PPT Slide
Lager Image
Effect of accumulation time on the peak current. Other conditions are the same as in Fig. 1.
- Effect of Stirring of the Solution
In order to increase the adsorption rate, stirring of the solution during the accumulation of analyte seems to be effective. To prevent the perturbation of the adsorption rules; optimization of stirring speed is suggested. We observed that the accumulation amount of Copper-ligand on the hanging mercury drop electrode enhanced as stirring speed increased until reaching a maximum value at about 400 rpm and then decreased at higher stirring speed . 5 . This may be attributed to more distribution of the solution that may perturb the adsorption stripping governed in the system. Therefore, 400 rpm was suggested as optimum stirring speed for the accumulation of copper-ETSC on the mercury electrode.
PPT Slide
Lager Image
Effect of stirring rate on the peak current of copper (II). Other conditions are the same as in Fig. 1.
- Effect of the Scan Rate
The observed stripping voltammetric signal can be further maximized by adjusting the way the applied potential was scanned. The relationship between the measured peak intensity and scan rate was found to be directly proportional over 12.5−100 mV/s scan rate (from studied range 12.5−100 mV/s). However, when scan rates faster than 50 mV/s were employed, the peak current decreased slightly. The influence of scan rate on the observed voltammetric signal is illustrated in . 6 , which indicates that scan rate value of 50 mV/s would be adequate optimum for succeeding investigations.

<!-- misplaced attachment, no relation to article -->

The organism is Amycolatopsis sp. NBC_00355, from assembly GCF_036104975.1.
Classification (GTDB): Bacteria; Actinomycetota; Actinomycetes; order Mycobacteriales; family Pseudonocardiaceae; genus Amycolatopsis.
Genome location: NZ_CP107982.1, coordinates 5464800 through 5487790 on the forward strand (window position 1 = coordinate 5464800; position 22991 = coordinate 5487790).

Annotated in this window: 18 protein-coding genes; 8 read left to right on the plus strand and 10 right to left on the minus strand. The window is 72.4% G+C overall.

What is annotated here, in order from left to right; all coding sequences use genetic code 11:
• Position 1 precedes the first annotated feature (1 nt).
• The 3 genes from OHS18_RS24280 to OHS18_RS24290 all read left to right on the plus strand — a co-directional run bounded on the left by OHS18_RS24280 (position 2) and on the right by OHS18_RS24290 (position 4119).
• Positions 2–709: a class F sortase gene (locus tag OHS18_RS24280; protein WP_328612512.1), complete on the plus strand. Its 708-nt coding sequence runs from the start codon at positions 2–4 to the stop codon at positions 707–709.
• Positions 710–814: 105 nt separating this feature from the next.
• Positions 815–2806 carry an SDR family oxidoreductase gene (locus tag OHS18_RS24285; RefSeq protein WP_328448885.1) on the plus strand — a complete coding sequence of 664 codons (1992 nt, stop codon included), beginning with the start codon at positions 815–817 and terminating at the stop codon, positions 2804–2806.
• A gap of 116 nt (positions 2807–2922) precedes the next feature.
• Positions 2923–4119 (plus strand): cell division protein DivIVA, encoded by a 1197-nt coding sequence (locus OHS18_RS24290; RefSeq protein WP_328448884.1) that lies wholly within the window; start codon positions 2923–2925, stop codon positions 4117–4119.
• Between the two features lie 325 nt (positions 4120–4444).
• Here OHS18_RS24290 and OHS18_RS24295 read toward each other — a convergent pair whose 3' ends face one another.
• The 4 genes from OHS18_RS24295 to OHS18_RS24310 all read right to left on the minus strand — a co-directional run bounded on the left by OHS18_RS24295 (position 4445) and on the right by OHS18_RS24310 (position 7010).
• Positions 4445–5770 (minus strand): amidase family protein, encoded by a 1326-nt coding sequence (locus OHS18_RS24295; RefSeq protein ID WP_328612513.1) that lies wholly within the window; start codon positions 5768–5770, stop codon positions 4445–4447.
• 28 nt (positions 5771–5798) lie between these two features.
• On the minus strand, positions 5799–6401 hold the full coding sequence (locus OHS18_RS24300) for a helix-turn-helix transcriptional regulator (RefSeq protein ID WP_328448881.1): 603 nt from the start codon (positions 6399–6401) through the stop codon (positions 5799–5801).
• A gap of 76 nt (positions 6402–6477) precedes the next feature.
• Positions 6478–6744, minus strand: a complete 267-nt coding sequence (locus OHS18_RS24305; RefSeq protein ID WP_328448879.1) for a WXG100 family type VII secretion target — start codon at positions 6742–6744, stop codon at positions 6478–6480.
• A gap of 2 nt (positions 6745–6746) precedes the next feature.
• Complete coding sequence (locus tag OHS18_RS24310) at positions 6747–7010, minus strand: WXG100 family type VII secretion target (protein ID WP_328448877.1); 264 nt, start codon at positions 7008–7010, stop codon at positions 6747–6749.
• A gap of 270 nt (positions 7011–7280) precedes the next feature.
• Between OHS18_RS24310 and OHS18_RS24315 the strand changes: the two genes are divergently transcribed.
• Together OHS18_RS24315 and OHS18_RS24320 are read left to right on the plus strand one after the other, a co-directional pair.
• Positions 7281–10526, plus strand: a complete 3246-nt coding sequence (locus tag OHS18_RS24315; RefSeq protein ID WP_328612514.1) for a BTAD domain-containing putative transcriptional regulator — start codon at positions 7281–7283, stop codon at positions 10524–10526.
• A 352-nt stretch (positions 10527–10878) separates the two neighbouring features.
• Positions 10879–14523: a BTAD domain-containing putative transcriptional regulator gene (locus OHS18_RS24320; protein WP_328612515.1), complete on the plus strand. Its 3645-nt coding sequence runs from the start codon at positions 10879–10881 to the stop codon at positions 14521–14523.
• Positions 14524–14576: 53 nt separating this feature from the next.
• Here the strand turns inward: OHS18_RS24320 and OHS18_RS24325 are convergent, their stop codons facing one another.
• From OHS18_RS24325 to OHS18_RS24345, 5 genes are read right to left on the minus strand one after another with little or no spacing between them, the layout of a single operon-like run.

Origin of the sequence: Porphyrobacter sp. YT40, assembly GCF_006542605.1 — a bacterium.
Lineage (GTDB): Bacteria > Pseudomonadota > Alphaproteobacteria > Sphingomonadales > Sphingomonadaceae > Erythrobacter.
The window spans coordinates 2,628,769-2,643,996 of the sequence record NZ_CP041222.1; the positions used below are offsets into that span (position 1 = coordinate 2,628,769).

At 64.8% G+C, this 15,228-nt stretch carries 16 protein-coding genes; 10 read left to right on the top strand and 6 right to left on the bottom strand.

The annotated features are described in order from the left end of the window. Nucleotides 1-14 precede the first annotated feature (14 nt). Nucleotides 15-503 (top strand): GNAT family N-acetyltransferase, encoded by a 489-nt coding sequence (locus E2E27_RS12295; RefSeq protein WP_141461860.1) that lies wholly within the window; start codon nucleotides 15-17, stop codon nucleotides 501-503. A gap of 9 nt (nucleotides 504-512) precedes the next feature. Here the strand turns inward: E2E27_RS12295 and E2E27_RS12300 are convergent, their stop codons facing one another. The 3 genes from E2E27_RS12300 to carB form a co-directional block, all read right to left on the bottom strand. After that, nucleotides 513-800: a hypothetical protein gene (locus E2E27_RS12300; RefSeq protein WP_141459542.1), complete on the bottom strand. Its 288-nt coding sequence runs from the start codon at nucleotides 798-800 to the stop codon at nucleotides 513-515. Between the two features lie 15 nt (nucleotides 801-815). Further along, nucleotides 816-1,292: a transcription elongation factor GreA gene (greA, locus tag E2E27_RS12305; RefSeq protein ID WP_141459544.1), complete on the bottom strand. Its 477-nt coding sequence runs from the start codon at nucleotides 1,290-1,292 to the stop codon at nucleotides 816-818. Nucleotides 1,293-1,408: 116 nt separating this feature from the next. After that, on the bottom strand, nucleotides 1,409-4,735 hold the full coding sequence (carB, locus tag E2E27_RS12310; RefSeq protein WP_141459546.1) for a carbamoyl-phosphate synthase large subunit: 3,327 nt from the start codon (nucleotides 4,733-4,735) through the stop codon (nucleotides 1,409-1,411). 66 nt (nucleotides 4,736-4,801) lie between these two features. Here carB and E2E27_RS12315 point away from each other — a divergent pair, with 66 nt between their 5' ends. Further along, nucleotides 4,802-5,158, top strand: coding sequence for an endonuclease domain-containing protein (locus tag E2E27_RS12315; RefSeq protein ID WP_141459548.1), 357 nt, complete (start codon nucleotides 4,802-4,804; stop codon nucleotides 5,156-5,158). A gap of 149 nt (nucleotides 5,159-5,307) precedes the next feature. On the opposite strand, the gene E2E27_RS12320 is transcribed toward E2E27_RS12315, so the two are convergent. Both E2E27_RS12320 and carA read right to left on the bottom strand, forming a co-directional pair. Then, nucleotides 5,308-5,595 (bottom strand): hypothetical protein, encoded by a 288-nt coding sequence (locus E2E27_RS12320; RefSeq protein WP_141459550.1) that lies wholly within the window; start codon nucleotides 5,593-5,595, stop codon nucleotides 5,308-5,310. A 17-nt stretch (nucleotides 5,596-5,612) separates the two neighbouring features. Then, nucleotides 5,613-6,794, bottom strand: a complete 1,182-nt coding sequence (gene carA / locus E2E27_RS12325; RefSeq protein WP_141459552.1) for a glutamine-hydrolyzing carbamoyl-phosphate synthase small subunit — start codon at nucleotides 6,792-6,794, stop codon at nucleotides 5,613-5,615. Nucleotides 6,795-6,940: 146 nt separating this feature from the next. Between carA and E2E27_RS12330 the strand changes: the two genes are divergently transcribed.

PPT Slide
Lager Image
Effect of scan rate on the peak current copper (II). Other conditions are the same as in Fig. 1.
- Influence of 4-Ethyl-3-thiosemicarbazide Concentration
The influence of 4-ethyl-3-thiosemicarbazide concentration on the sensitivity of proposed method was studied for the range 2.5×10 −7 − 4.25×10 −6 M. The obtained results . 7 show that with increasing the 4-ethyl-3-thiose micarbazide concentration up to about 3.25×10 −6 M, the cathodic stripping peaks current of Cu-ETSC increased and then were leveling off at higher concentrations. This is due to the competition of ETSC with Copper complexes for adsorption on the HMDE. So, an optimum 4-ethyl-3-thiosemicarbazide concentration of 3.25×10 −6 M was selected for further experiments.
PPT Slide
Lager Image
Effect of 4-ethyl-3-thiosemicarbazide concentration on the peak current of copper (II). Other conditions are the same as in Fig. 1.